Crammed with highly distinctive melodies and sharp hooks; 'Purple Rain' remains one of Prince's most accessible albums, yet it still manages to surprise the listener on multiple playing, and it's the more unorthodox and intriguing songs, such as 'Computer Blue', that impress the most.
Every track on the album is brilliantly crafted, with many of the songs building from gentle openings to fiery climaxes, tracks such as 'When Doves Cry' and 'The Beautiful Ones' have an incredible amount of emotion poured into them and reach heights rarely reached in other Prince songs.
Picking a greatest track is impossible, EVERY song stands out.
The 4 singles taken from the album ('When Doves Cry', 'Lets Go Crazy', 'I Would Die 4 U', and the title track) still impress, but the real masterstroke of the album is with the threesome of 'The Beautiful Ones - Computer Blue - Darling Nikki'.
These three tracks complete what is possibly the greatest sequence of songs on any Prince album ever.
'The Beautiful Ones' is a phenomenal ballad with an outstanding vocal delivery from Prince. The song builds from a wonderfully gentle opening to a conclusion of keyboard bursts and screaming vocals. The song has been a fan favourite since its release and it remains Prince's greatest ballad ever, which is quite a feat considering the quality of his slow jams.
'Computer Blue' has to be the most un-noticed song on the whole album when it comes to critics, which is such a shame because, other than 'The Beautiful Ones', it is probably the strongest song on 'Purple Rain' and deserves much more attention then it gets.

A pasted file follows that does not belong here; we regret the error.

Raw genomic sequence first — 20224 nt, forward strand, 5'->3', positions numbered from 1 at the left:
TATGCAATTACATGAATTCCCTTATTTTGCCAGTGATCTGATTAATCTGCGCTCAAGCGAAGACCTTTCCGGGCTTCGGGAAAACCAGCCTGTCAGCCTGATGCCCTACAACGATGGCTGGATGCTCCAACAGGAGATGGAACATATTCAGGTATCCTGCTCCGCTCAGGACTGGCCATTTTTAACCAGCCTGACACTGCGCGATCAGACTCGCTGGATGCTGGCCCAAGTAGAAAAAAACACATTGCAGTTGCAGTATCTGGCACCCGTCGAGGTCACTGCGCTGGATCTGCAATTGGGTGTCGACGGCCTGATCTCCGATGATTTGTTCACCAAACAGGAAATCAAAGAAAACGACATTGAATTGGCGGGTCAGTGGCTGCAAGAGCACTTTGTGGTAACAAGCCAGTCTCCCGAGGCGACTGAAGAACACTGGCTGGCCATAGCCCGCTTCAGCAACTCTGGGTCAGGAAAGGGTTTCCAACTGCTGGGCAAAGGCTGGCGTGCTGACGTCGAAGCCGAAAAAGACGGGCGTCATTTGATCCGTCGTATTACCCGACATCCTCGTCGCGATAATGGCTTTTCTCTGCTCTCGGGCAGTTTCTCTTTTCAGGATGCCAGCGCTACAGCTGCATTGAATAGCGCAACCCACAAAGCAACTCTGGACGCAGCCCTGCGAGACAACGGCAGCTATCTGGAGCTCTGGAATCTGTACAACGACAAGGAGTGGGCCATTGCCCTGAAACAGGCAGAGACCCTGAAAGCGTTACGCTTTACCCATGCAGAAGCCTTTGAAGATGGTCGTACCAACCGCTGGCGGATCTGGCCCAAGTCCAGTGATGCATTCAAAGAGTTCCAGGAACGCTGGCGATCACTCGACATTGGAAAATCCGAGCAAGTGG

The suite-like 'Computer Blue' is a magnificently structured funk-rock song, containing amongst other things, some fantastic guitar work from Prince.
Introduced by a monologue between Wendy & Lisa the track begins with a clean, crisp drum loop (the drum programming, as with most Prince records, is excellent throughout) and descends it to a frantic clash of synth-bursts and screaming guitar riffs as the song progresses. It's the most fascinating track on the album and completely blew me away when I first heard it. The version found on 'Purple Rain' though is in fact an edit of the full length 11 minute version...the song was cut down to make room for 'Take Me With U' and 'When Doves Cry' at the last minute. As impressive as the album cut is, the extended version is quite magnificent and stands as one of Prince's greatest tracks from the 80's.
'Computer Blue' segues almost seamlessly into 'Darling Nikki'; the only song on the album that caused some controversy upon its release due to its masturbation reference.
The track is wonderfully raunchy featuring some (as usual) excellent synth & guitar work, and is easily the funkiest song on the album.
The rest of the tracks on 'Purple Rain' including the anthemic title tune, the frenzied 'Let's go Crazy', and the pop-perfect 'Take Me With U' impress just as much as the previously mentioned songs and shouldn't be overlooked.